Eric Smith is also running for Courtland Township Supervisor. He is 44 years old and has lived in Courtland Township for 21 years. He grew up in Lowell, Michigan. He has been married for 16 years and has a 20-year-old son and a 15-year-old son who attends Cedar Springs High School. “I recently, after fighting Charcot disease for 6 years, had to have my left lower leg amputated, which has not stopped me from living my life. I have been self employed my whole adult life and have owned and operated Doowutchyalike Carts LLC locally for 13 years.”

Smith said that his main reason for running for office is communication. “I think that communication is key in all avenues of life and I think that we need more communication between the township and the citizens. We live in a digital era and I think we need to communicate better with Courtland Township residents. I also believe we need to preserve our agricultural base here in Courtland Township. I want to make sure our farming community stays here.”

He said transparency is the main strength he brings to the position. “I am a strong believer in the strength of transparency. By being more transparent, we can have more community involvement,” he said.

What does he see as the major challenge facing Courtland Township? “I would stop useless ordinances and regulations that hinder agricultural and economic growth in Courtland Township and redirect funds into fire and rescue and road repair.”

Michele Mojzuk is running to retain her seat as trustee on the Courtland Township board, where she has served approximately a year. She is 52 years old, and has lived in Courtland Township for approx 30 years. She grew up in Sparta. Mojzuk works for Charter Industries in Accounting, where she does Credit/Collections as well as Accounts Payable. She is married to Steve Mojzuk, current Fire Chief for Courtland Township. They have two daughters, Tara and Alexis.

Prior to becoming a Trustee on the board, she served as a member of the Zoning Board of Appeals for Courtland Township. She is currently a member of the Myers Lake Improvement Association where her main responsibility is Weed Control Treatments.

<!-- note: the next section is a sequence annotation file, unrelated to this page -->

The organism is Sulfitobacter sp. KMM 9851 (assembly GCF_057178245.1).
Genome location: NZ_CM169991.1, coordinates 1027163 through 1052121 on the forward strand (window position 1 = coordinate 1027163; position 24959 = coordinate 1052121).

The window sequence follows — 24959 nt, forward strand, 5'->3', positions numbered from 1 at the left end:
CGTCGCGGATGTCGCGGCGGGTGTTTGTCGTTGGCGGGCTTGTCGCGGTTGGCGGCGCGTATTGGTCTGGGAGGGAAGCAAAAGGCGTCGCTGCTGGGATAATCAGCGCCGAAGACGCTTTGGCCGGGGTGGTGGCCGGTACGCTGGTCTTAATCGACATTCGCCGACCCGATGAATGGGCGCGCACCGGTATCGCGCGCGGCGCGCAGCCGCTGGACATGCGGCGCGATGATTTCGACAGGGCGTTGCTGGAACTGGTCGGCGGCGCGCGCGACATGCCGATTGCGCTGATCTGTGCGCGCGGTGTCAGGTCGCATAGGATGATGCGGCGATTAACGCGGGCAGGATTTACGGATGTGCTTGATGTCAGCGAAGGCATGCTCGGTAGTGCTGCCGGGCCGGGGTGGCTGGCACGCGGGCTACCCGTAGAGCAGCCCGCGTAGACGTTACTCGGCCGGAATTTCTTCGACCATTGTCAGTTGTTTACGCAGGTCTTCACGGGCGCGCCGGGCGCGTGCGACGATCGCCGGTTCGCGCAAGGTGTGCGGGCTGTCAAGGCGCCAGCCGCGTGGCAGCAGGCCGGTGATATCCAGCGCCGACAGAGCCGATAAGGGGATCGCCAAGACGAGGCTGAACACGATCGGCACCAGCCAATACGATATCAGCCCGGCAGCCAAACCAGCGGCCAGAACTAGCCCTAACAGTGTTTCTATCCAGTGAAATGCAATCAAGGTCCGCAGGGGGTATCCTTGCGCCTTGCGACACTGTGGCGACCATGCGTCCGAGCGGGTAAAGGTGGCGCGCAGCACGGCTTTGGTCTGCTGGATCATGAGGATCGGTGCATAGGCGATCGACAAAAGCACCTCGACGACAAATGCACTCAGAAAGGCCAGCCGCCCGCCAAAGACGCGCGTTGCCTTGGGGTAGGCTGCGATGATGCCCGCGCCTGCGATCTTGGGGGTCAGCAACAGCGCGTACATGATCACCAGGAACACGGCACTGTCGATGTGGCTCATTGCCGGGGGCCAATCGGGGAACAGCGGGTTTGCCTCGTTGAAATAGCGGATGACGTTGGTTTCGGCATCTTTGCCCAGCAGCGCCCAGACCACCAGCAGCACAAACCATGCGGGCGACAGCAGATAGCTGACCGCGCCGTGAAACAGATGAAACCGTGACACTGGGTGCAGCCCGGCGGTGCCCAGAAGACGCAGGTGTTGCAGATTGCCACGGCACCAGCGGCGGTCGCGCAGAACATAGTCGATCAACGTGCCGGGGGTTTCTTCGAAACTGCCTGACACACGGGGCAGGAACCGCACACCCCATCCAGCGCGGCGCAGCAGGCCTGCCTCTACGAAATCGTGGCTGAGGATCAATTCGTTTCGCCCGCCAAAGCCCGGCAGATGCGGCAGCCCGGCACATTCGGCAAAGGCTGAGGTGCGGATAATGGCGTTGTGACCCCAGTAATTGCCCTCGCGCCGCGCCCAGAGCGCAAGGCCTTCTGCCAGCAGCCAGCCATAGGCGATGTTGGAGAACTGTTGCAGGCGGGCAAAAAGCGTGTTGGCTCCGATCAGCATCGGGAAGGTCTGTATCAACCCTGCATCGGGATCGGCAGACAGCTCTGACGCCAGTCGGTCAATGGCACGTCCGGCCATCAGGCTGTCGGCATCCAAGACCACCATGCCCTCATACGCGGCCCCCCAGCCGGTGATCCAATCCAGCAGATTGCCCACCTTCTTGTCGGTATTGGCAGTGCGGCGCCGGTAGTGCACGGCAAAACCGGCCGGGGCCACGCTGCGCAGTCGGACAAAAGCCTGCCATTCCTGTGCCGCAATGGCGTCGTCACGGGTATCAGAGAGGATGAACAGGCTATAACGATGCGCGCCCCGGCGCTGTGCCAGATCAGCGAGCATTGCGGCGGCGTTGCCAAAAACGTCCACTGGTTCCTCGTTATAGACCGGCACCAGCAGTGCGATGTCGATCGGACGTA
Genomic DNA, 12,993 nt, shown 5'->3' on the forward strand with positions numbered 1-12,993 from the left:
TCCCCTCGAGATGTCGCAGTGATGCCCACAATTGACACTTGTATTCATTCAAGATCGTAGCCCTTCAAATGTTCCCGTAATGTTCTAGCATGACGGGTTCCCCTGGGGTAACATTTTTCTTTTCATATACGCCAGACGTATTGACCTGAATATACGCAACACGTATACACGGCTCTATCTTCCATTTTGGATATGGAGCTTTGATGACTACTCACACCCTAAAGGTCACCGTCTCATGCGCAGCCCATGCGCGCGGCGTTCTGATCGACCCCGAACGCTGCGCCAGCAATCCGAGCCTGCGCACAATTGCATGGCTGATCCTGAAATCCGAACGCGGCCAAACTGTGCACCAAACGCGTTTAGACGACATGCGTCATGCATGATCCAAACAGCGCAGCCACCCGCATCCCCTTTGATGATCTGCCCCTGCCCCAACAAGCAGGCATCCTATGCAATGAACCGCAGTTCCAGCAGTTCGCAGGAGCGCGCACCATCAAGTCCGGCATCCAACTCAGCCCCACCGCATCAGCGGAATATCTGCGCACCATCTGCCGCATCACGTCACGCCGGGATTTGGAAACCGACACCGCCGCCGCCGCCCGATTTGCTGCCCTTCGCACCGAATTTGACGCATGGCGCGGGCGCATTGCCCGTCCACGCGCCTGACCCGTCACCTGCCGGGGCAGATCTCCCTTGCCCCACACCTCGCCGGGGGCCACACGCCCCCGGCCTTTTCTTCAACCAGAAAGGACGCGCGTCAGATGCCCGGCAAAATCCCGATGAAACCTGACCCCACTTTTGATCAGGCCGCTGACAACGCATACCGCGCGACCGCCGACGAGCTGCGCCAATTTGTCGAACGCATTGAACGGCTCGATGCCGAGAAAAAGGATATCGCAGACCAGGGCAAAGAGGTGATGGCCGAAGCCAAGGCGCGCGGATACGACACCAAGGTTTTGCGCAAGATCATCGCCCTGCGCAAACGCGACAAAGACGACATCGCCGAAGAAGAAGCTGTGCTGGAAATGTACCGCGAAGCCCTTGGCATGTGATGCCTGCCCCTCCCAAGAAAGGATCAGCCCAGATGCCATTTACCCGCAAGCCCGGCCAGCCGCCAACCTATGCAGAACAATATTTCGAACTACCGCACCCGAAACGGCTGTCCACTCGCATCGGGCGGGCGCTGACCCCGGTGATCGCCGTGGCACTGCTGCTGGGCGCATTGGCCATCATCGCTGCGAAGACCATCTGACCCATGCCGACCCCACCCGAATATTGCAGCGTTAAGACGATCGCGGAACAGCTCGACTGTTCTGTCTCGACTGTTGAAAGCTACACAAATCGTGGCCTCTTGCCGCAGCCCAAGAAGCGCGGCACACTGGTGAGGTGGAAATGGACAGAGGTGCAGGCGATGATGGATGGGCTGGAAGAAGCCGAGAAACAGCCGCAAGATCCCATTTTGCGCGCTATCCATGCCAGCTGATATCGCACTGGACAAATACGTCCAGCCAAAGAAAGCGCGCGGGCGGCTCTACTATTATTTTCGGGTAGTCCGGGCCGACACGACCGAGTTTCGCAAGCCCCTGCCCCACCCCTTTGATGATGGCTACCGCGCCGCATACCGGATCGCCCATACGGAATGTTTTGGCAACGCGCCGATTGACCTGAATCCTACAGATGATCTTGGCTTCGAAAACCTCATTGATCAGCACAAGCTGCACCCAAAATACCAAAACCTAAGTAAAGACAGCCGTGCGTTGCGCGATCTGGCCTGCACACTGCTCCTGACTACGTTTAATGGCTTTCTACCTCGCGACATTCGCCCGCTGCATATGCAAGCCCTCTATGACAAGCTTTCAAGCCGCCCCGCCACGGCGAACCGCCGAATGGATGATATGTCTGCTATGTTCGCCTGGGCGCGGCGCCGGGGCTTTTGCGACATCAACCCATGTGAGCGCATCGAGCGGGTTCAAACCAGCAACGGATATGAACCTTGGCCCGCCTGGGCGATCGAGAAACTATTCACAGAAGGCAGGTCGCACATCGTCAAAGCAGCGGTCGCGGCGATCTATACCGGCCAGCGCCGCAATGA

Mojzuk said the main strength she brings to the position is an open mind. “My main strength would be to keep an open mind during discussions regarding any changes affecting our Township. That being said, I do listen to the community’s comments and concerns regarding what they feel is best for the township.”

What does she see as the major challenge facing Courtland Township? “In the short time I have been on the board we have been faced with several challenges. The best thing I can do is educate myself on each situation so that we as a Township can work together to find a workable solution for those challenges.    That may involve researching what others have done in similar situations or maybe just group discussions to see how members of the township feel about those challenges.” 


There is one person running to fill a partial term for trustee in Spencer Township. The seat will expire in 2020.

Sharon Rasmussen Fasea

Sharon Rasmussen Fase is running for trustee in Spencer Township. Her family has lived in Spencer Township since 1870. She and her husband Ron live in the furthest northeast corner of the township on the Montcalm County border. While her degree is a Bachelor of Arts, she has been a Project Manager, first in Facilities and then IT, since 1991. “We have 4 horses, a dog and way too many cats,” she said.

What is her main reason for running for office? “I am running for Trustee to serve my neighbors and constituents. The large population tracts push their own agendas. Our local community has just as much value as urban areas. Our issues are important, too. My voice will represent OUR voice.”

Fase has served on the Spencer Township Zoning Board of Appeals since 2013. She  has also been an Eastern Star member since 1981. She is currently the secretary of Trufant Chapter #383. She is a member of PORT, the Pediatric Oncology Resource Team associated with the Devos Children’s Hospital, and is a member of the IT and Properties Committees of her church.

She feels the main strength she brings to the position is that of being a resourceful project manager for many years. “My job has been managing environments and change, reviewing risks and issues, maintaining strict control of budgets while listening to project owners and meeting their needs. I have excellent long-standing training and experience for this position.”

What does she see as the major challenge facing Spencer Township? “Our biggest challenge is accommodating population growth while maintaining our rural character. To manage this I will continue to weigh the benefits and challenges to find those changes that best support the goals of Spencer Township.”